Uber was defending the regulatory hurdles with driverless cars in San Francisco even before they appeared

By on December 15, 2016 | News , Technology

Uber started testing its driverless cars in San Francisco on Wednesday as an expansion to its original launch of the service in Pittsburgh earlier this year. CEO Travis Kalanick shared a video about Uber’s driverless car and how it works. However, only a few hours after the driverless Volvos started rolling out on the San Francisco streets, California Department of Motor Vehicles issued statement saying that Uber was operating these vehicles illegally.

uber sf

Uber has previously stated that it doesn’t require these permits as a driver will be in the seat ready to take control of the vehicle. According to them, the rules apply to vehicles that can drive without someone controlling them. Their blog post talks about the permits and it says “We have looked at this issue carefully and we don’t believe we do.”

“First, we are not planning to operate any differently than in Pittsburgh, where our pilot has been running successfully for several months. Second, the rules apply to cars that can drive without someone controlling or monitoring them. For us, it’s still early days and our cars are not yet ready to drive without a person monitoring them.”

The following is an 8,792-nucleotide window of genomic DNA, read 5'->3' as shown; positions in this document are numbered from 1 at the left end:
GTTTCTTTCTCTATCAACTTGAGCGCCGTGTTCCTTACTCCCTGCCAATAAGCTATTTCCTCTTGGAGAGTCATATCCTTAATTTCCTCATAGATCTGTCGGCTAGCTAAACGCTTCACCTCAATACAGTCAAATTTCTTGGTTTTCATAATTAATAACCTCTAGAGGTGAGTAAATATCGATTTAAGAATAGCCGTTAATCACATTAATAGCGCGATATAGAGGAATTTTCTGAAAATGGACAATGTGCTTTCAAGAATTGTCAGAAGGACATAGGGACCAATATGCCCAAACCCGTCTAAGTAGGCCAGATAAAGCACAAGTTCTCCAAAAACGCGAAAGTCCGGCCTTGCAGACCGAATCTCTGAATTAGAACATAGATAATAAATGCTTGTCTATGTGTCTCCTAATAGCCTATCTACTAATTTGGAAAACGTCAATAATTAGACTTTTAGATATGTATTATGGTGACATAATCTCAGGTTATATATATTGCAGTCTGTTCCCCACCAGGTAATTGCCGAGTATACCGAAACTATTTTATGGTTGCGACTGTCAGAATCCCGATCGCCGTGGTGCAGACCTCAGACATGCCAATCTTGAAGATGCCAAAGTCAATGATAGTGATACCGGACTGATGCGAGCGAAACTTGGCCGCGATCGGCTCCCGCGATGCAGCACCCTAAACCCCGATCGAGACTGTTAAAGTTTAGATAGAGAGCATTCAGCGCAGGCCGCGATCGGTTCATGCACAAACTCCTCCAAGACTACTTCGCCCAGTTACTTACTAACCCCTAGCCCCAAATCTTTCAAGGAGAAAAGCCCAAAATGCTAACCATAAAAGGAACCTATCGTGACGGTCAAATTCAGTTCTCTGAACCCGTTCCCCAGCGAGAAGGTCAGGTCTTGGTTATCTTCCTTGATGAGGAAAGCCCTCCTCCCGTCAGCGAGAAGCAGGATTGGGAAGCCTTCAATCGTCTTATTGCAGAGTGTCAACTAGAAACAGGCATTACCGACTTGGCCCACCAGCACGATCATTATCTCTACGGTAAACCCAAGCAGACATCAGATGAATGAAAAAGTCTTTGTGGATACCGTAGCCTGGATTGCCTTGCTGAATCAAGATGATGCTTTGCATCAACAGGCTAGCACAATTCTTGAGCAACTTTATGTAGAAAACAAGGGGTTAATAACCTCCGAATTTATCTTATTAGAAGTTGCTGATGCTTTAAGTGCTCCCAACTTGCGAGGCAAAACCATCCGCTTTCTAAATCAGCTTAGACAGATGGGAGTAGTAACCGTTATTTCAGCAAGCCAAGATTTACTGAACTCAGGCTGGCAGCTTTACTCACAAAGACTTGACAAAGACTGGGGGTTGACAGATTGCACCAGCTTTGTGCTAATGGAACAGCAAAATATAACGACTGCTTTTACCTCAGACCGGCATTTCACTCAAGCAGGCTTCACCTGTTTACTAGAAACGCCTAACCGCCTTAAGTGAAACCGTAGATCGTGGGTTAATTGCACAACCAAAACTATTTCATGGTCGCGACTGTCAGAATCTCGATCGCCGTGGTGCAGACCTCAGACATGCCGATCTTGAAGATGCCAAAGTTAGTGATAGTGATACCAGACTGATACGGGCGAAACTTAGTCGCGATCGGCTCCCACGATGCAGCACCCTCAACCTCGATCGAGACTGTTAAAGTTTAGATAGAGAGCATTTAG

However, that hasn’t stopped DMV from telling Uber that it will face legal action if it doesn’t comply. It has also been reported that before the orders were issued, Uber’s test vehicle was also caught on camera running a red light. Uber holds that it was a driver error and the vehicle was not part of pilot and wasn’t carrying customers.

Google, Tesla and General Motors already have permits to test driverless vehicles in the region. Uber isn’t new to issues with the regulators and has been in the legal grey area on numerous occasions.

Getting a DMV permit to test driverless cars isn’t very complicated. The companies are required to have a significant amount in insurance and need to show that the test drivers are adequately trained, both not a problem for Uber. However it would also mean that Uber will have to report every detail of all the vehicles being tested, including when drivers have been driving in manual. Google publishes its monthly reports giving a detailed account of the same. It could be the reason Uber is resisting the idea of a driverless permit and actually emphasised the point in the blog post even before any initial challenges appeared.


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